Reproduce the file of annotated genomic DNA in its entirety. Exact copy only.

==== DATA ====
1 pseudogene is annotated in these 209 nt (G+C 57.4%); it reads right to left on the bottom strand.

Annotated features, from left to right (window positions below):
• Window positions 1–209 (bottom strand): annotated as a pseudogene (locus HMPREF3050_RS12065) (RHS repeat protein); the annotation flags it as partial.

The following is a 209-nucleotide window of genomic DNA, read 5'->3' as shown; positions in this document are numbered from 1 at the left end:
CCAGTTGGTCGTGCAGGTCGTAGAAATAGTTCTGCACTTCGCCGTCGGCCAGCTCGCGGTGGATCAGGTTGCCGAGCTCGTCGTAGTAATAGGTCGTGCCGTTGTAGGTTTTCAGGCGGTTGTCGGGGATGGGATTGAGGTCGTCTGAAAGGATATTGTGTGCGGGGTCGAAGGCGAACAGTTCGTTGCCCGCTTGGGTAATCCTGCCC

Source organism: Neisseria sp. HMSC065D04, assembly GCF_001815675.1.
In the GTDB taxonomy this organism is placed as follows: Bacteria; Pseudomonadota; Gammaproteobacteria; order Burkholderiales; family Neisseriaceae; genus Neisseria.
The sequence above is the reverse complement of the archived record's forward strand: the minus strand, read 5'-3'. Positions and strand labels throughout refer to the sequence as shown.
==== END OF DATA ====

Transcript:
1 pseudogene is annotated in these 209 nt (G+C 57.4%); it reads right to left on the bottom strand.

Annotated features, from left to right (window positions below):
• Window positions 1–209 (bottom strand): annotated as a pseudogene (locus HMPREF3050_RS12065) (RHS repeat protein); the annotation flags it as partial.

The following is a 209-nucleotide window of genomic DNA, read 5'->3' as shown; positions in this document are numbered from 1 at the left end:
CCAGTTGGTCGTGCAGGTCGTAGAAATAGTTCTGCACTTCGCCGTCGGCCAGCTCGCGGTGGATCAGGTTGCCGAGCTCGTCGTAGTAATAGGTCGTGCCGTTGTAGGTTTTCAGGCGGTTGTCGGGGATGGGATTGAGGTCGTCTGAAAGGATATTGTGTGCGGGGTCGAAGGCGAACAGTTCGTTGCCCGCTTGGGTAATCCTGCCC

Source organism: Neisseria sp. HMSC065D04, assembly GCF_001815675.1.
In the GTDB taxonomy this organism is placed as follows: Bacteria; Pseudomonadota; Gammaproteobacteria; order Burkholderiales; family Neisseriaceae; genus Neisseria.
The sequence above is the reverse complement of the archived record's forward strand: the minus strand, read 5'-3'. Positions and strand labels throughout refer to the sequence as shown.